Illinois Cannabis Expungement

Quintana Law Group Illinois Cannabis Expungement attorneys are keeping close attention to the laws and policies in Illinois as they are changing. Illinois residents convicted on marijuana possession charges prior to the 2016 reform have seen the more severe convictions remain on their records, potentially hurting job opportunities.

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How Cannabis Laws Are Changing

Illinois Residents convicted of possessing cannabis before Illinois’ 2016 decriminalization law could soon see those offenses wiped from their criminal records. Illinois Cannabis Expungement is a conversation that will be in the front of political conversation in 2019.

On Nov. 29, the Illinois House of Representatives voted 67-37 in favor of House Bill 2367. The bill will soon move on to the Senate, where lawmakers will have the option to advance the measure when they reconvene this month.


Reported Thursday January 24th by abc7 Chicago.

Kim Foxx, Cook County State’s Attorney, told the City Club of Chicago that she intends to support Illinois Cannabis Expungement of misdemeanor convictions. Foxx stated that expunging the records would help people trying to gain employment or housing and are struggling because of the misdemeanor charges. Foxx’s statements to the audience at the club, which included politicians and law enforcement agency officials was the first time that a Cook County top prosecutor has voiced strong support for Cannabis Expungement in Illinois.

Published on THE PATCH on March 5th, 2019.

“State’s Attorney Foxx is committed to addressing the wrongs that were caused by the failed war on drugs and fixing the harms that disproportionately affected vulnerable, poverty-stricken communities of color,”.

New legislations proposed state that obssession of between 30 and 100 grams without a prior conviction nor possession of up to 10 grams of any substance containing cannabis with the intent to deliver or manufacture it are covered under the sections noted in the policy.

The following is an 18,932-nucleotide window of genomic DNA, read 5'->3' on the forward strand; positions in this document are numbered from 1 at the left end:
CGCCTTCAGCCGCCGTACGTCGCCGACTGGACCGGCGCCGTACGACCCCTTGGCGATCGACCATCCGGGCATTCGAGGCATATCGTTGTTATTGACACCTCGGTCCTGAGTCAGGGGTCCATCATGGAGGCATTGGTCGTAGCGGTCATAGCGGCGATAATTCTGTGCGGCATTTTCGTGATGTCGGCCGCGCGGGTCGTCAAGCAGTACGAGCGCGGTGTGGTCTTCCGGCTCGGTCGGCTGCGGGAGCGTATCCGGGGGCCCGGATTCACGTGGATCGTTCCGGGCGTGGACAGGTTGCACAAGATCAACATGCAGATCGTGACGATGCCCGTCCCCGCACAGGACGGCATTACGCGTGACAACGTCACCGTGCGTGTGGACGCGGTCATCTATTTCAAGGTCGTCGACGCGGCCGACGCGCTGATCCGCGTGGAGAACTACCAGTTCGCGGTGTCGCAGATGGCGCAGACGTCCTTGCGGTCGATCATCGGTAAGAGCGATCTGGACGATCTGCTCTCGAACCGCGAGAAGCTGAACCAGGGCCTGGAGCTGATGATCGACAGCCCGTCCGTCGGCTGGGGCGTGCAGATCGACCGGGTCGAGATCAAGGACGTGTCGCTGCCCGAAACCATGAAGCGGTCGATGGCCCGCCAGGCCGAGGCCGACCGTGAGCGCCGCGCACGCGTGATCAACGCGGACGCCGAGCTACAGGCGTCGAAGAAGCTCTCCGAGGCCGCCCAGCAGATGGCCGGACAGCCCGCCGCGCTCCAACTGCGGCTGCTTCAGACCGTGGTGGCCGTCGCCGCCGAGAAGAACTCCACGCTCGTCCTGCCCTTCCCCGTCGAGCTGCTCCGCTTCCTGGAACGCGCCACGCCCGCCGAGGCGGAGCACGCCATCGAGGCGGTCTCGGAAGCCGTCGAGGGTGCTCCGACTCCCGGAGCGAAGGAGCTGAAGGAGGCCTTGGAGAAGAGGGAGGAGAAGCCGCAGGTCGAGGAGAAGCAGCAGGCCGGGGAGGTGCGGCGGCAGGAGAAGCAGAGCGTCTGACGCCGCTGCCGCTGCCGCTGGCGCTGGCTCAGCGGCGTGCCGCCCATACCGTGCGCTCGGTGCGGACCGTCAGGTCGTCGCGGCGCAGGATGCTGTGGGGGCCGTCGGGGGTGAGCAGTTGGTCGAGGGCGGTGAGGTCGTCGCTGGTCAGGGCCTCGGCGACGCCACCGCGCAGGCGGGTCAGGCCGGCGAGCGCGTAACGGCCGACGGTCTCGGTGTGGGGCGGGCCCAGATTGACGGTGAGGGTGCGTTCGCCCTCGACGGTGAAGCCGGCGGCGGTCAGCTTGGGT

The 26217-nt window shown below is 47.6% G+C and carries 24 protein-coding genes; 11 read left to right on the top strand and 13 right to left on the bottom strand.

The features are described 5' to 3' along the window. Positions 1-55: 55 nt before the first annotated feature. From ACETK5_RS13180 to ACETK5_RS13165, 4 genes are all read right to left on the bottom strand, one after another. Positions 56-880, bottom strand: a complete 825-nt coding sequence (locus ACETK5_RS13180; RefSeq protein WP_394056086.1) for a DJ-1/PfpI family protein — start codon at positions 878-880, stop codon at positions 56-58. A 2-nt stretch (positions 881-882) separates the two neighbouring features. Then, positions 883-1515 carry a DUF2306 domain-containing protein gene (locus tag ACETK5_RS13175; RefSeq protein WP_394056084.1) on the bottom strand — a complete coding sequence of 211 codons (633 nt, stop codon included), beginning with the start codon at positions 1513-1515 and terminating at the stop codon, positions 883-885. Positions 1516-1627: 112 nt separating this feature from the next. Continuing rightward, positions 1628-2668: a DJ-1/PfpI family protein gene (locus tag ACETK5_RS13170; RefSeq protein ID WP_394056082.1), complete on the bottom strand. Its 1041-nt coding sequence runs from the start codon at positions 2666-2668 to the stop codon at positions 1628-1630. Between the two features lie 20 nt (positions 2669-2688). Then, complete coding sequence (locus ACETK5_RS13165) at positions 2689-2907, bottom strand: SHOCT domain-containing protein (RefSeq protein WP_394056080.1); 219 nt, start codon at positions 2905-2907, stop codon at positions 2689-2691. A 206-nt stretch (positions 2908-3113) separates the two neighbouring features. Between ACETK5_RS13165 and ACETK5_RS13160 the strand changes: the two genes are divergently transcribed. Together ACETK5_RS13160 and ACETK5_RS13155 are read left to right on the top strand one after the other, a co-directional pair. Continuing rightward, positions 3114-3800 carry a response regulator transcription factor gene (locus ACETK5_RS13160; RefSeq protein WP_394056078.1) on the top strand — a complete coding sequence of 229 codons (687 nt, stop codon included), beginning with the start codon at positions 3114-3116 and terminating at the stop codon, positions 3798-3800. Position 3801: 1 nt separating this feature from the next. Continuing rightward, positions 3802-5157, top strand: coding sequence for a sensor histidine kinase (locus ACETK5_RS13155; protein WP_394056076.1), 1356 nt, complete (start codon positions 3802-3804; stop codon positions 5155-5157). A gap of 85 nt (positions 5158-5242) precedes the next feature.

Prosecutors at the 2nd Municipal District courthouse in Skokie have continued charging people with felony cannabis possession of under 30 grams when police claim they planned on distributing it. In response to requests under the Illinois Freedom of Information Act, the village of Glenview said it has no records of receiving any new policy documents, while Evanston and Skokie said they have so far been unable to locate them.

As chief county prosecutor, Foxx cannot restrict prosecutions by municipal attorneys. If a town in suburban Cook County has a local ordinance prohibiting the possession of marijuana, it may still elect to pursue a civil prosecution of those charged under the ordinance.

The state’s attorney’s office also announced plans to “proactively” push for pardons and expungements for anyone with misdemeanor marijuana convictions on their record.

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HB 2367, sponsored by state Rep. La Shawn Ford, D-Chicago, would amend the Cannabis Control Act by allowing Illinois Residents to petition for court expungement of cannabis offenses or guilty pleas added to their criminal records prior to Illinois’ decriminalization of marijuana in 2016. Ex-offenders would begin to qualify for an expungement three years following the completion of their sentences.
The bill earned chief co-sponsorships from state Reps. Juliana Stratton, D-Bronzeville; Jehan Gordon-Booth, D-Peoria; Emanuel Chris Welch, D-Hillside; and Thaddeus Jones, D-Calumet City.

In July 2016, Gov. Bruce Rauner signed into law P.A. 99-0697, reducing the penalty for possessing up to 10 grams of marijuana — about the weight of four new pennies — to a fine of between $100 and $200. Prior to decriminalization, the Cannabis Control Act made possession of up to 2.5 grams of marijuana a Class C misdemeanor punishable by up to 30 days in jail. Possession of 2.5 to 10 grams was a Class B misdemeanor under the act, and punishable by up to six months in jail.

However, Illinois residents convicted on marijuana possession charges prior to the 2016 reform have seen the more severe convictions remain on their records, potentially hurting job opportunities.

Illinois’ medical marijuana program is set to expire July 2020. The governor signed another related bill in August that lifted restrictions on the production of industrial hemp, and also Senate Bill 336, which expanded Illinois’ medical marijuana program by enabling patients to access medical marijuana in place of opioid medications.

If you’ve been convicted of Possession of Marijuana and wish to speak to an attorney about your rights in the state of Illinois, contact Quintana Law Group right away.

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